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he Moon" and "Everybody Hurts," the band also failed to tour behind the record, as had been the case with Out of Time. Though the exhausting Green tour was given for their reluctance to return to the road, rumors circulated that the tours had been canceled due to Stipe, whose gaunt, tonsorially clean look was reportedly due to HIV, which the band was forced to combat in the press.In 1993, R.E.M. began work on Monster, their first "rock" record since Green. The record was plagued by a number of problems, including the tragic deaths of Stipe¿s close friends River Phoenix and Kurt Cobain within months of each other, and Berry and Mills¿ illnesses. The constant delays put the record behind schedule, which exacerbated growing tensions within the group; by the time the album was in its final mixing stage, the individual members were no longer speaking to one another. Monster proved to be another major hit for the band, generating three Top 40 hits, including the glam-influenced "What¿s the Frequency, Kenneth?" But the troubles that had surfaced during the recording of the album appeared to follow them once R.E.M. set out for their first tour in six years. On March 1, 1995, Berry collapsed on stage from a...

he Moon" and "Everybody Hurts," the band also failed to tour behind the record, as had been the case with Out of Time. Though the exhausting Green tour was given for their reluctance to return to the road, rumors circulated that the tours had been canceled due to Stipe, whose gaunt, tonsorially clean look was reportedly due to HIV, which the band was forced to combat in the press.

In 1993, R.E.M. began work on Monster, their first "rock" record since Green. The record was plagued by a number of problems, including the tragic deaths of Stipe¿s close friends River Phoenix and Kurt Cobain within months of each other, and Berry and Mills¿ illnesses. The constant delays put the record behind schedule, which exacerbated growing tensions within the group; by the time the album was in its final mixing stage, the individual members were no longer speaking to one another. Monster proved to be another major hit for the band, generating three Top 40 hits, including the glam-influenced "What¿s the Frequency, Kenneth?" But the troubles that had surfaced during the recording of the album appeared to follow them once R.E.M. set out for their first tour in six years. On March 1, 1995, Berry collapsed on stage from a brain aneurysm during a show in Switzerland. Though he soon recovered, the incident was the first of several medical issues suffered by the band during the tour: Mills underwent abdominal surgery in July, while Stipe had an emergency operation to repair a hernia just one month later. Somehow, the tour proved an incredible success, and helped to draw the band together to record material for a new album.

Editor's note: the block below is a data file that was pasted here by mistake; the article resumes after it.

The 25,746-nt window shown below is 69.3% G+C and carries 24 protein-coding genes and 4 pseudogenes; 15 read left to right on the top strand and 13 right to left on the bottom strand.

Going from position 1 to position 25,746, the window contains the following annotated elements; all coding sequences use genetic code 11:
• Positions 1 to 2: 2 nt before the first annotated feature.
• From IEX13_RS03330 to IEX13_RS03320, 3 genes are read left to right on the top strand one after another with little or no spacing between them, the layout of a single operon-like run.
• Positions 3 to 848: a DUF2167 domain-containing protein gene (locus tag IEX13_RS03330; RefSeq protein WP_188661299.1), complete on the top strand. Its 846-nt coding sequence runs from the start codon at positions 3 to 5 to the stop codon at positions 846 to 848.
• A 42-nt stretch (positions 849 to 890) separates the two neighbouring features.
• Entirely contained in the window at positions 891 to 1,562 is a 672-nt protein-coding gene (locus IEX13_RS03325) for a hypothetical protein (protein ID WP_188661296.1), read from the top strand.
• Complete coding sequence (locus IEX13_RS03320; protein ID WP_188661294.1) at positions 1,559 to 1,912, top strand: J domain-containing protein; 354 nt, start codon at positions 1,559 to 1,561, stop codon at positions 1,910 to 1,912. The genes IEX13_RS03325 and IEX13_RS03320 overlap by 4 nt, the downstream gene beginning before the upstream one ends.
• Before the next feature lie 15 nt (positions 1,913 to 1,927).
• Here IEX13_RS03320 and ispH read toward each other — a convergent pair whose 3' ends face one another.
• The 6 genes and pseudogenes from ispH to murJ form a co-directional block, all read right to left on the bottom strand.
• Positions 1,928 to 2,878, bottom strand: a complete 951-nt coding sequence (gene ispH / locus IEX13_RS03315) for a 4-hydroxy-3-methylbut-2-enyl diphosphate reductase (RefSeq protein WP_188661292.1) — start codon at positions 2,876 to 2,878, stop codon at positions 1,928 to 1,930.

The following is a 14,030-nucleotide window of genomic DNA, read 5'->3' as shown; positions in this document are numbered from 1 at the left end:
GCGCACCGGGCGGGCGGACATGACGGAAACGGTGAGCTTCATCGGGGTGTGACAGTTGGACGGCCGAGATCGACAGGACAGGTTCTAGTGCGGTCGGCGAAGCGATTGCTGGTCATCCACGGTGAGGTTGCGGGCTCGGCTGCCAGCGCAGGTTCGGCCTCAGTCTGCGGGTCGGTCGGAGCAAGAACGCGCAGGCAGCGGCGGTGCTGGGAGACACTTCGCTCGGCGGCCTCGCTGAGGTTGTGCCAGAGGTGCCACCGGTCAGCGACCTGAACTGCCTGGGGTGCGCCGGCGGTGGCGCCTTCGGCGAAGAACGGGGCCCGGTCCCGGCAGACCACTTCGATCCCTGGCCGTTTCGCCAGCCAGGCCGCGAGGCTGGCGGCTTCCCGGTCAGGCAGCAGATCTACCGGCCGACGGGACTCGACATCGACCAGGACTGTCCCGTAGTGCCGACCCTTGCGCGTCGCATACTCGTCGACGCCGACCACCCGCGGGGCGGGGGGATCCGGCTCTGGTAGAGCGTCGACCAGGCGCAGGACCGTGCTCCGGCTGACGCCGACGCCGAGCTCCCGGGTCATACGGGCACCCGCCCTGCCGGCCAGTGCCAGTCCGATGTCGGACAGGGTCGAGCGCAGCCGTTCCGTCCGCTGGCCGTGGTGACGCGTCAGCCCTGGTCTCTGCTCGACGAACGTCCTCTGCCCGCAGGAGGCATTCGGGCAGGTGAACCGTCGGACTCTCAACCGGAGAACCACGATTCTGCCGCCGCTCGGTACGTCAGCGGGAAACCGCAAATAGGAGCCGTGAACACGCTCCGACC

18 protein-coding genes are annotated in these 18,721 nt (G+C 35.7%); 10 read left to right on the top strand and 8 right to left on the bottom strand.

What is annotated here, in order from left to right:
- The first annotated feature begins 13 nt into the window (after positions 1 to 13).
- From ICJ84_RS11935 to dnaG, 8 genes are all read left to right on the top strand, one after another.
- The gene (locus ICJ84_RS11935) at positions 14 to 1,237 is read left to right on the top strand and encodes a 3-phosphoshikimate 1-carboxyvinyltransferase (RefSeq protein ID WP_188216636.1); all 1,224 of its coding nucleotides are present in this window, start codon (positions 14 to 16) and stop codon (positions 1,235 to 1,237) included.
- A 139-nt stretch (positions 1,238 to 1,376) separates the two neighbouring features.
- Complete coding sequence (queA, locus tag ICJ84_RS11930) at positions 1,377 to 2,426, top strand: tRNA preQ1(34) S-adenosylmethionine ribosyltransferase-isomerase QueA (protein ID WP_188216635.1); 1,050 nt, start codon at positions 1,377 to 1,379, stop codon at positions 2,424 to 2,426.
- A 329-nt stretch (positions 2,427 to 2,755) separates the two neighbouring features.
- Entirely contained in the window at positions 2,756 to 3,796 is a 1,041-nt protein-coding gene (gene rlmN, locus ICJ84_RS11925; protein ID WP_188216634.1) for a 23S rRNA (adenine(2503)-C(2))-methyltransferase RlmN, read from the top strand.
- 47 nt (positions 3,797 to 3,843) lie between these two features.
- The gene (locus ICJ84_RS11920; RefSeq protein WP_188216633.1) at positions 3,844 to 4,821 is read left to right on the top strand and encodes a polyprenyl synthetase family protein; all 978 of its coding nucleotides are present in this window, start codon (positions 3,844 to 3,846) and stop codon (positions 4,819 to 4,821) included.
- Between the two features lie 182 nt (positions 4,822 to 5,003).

In 1996, R.E.M. renewed their contract with Warner Bros. for a reported $80 million shortly before releasing Adventures in Hi-Fi (1996). Though the new release debuted at No. 2 on the albums chart, it failed to generate any hit singles and quickly descended into the lower depths of the Billboard 200. It ultimately proved to be the band¿s lowest selling album since Document. The band dove into side projects, most notably Stipe¿s film production company, Single Cell Pictures, before reuniting in Hawaii to record demos for a new album. However, Berry announced that he was leaving the group, citing his growing disinterest in the music business. His decision threw the band into chaos as it attempted to re-assert itself as a three-piece band. Recording sessions began again in 1998 with drummer Joey Waronker, but they soon collapsed under the weight of in-fighting between members. An emergency meeting with management soon provided the group with a forum to sort out their issues while completing Up (1998). It proved a dismal failure, selling just 90,000 copies in the United States. R.E.M. then recorded their first soundtrack album for Milos Forman¿s "Man on the Moon," a biopic of the late comedian Andy Kaufman that had taken its title from their song. A new single, "The Great Beyond," underscored the band¿s declining fortunes in their native country by reaching No. 57 on the charts, as well as their growing popularity overseas, where it reached No. 3 on the U.K. charts in 2000.